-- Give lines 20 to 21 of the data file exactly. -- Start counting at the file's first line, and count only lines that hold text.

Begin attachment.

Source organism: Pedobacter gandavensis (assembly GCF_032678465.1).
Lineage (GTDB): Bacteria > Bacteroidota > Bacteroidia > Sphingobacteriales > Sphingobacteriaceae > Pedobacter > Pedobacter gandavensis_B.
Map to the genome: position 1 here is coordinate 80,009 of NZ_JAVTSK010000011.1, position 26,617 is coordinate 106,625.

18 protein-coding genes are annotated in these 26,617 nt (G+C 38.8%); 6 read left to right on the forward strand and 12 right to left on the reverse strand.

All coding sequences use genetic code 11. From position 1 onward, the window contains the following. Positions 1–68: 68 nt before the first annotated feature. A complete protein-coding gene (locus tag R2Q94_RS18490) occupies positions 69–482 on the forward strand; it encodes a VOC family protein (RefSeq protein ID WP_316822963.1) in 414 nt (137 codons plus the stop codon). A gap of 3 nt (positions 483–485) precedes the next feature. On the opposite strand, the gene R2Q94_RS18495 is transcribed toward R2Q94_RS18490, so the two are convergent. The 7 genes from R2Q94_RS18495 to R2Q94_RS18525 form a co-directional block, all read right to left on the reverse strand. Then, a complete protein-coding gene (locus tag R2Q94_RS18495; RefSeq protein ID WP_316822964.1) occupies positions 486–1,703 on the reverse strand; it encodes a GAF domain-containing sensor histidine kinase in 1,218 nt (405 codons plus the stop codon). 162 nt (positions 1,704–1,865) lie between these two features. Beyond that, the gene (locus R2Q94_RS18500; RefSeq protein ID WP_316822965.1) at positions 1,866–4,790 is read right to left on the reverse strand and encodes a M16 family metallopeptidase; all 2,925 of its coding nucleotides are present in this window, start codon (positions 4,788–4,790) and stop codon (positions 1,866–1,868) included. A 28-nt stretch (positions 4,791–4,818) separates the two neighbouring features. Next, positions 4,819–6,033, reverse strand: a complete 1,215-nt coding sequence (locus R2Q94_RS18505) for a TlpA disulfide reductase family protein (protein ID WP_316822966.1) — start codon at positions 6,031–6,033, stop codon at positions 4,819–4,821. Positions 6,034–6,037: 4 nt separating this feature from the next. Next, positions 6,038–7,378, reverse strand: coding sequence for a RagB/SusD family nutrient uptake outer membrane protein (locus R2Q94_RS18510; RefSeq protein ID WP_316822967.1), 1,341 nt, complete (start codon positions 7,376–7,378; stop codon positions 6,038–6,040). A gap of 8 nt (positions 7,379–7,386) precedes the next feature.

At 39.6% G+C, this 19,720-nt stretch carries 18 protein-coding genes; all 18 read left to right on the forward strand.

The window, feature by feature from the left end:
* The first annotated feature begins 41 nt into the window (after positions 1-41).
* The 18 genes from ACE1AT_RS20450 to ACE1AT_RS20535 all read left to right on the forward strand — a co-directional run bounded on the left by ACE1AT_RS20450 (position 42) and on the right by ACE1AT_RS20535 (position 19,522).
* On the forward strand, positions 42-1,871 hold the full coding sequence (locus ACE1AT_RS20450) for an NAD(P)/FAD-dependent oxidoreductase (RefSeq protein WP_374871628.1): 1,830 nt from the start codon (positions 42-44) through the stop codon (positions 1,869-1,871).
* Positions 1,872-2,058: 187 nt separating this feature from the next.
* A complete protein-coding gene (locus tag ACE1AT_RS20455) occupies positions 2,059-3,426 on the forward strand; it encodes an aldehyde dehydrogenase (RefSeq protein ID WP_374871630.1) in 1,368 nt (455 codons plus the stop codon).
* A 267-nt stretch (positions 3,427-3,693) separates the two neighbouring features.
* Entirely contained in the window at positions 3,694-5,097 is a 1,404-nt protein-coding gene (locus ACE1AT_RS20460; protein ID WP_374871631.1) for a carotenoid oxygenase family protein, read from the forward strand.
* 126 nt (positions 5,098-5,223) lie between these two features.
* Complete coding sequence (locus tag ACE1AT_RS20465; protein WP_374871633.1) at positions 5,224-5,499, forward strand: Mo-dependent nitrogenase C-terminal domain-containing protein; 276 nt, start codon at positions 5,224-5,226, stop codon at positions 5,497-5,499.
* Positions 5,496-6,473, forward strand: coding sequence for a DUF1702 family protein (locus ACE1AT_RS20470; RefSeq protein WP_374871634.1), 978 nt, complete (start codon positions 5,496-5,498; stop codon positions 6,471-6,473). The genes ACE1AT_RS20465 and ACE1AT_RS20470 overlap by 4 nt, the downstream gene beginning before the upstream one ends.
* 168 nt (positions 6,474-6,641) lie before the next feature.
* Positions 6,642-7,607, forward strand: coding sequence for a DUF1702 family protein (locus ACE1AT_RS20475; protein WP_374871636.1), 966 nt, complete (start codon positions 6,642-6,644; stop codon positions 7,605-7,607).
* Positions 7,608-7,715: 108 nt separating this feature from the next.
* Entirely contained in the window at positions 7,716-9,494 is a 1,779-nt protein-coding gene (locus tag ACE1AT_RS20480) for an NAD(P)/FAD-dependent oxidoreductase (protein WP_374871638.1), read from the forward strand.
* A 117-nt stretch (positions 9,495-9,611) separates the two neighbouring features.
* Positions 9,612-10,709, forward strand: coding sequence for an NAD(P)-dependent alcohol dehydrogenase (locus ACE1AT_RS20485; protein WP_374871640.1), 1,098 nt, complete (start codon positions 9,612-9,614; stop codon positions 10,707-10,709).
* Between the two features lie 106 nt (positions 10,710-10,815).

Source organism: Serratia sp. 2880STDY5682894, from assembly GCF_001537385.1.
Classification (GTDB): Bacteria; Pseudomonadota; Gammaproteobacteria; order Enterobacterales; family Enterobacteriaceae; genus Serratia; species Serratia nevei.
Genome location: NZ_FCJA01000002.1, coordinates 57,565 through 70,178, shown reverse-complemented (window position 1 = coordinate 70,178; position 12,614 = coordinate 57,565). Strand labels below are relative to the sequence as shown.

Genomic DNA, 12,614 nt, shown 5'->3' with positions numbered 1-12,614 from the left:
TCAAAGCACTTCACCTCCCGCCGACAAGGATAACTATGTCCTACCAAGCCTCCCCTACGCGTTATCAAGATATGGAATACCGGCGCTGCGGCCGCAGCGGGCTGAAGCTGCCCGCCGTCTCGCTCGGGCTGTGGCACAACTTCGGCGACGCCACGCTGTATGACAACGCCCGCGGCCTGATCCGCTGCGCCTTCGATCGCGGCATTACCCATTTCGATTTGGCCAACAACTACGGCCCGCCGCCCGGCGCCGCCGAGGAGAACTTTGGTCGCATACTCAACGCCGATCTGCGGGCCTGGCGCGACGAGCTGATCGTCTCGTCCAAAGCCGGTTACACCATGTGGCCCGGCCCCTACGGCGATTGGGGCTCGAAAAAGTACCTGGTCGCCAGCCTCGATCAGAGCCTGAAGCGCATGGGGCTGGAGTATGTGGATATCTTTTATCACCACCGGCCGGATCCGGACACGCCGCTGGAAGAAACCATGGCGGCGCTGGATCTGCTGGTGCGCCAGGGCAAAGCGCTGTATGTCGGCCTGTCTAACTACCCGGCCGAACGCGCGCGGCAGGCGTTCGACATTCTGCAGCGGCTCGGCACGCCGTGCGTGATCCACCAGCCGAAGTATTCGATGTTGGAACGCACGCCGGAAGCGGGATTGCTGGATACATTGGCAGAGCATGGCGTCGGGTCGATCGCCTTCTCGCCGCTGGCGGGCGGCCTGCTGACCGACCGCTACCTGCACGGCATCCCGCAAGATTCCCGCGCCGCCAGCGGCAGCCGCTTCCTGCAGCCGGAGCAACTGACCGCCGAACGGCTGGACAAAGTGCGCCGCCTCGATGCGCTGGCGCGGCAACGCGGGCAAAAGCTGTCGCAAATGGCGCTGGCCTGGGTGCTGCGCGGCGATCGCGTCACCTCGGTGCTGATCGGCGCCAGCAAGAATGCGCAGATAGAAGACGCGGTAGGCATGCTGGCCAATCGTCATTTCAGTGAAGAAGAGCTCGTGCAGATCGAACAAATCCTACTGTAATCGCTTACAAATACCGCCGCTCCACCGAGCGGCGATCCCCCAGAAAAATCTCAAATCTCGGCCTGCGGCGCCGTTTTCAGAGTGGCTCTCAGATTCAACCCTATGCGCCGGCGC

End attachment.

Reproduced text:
* Positions 7,608-7,715: 108 nt separating this feature from the next.
* Entirely contained in the window at positions 7,716-9,494 is a 1,779-nt protein-coding gene (locus tag ACE1AT_RS20480) for an NAD(P)/FAD-dependent oxidoreductase (protein WP_374871638.1), read from the forward strand.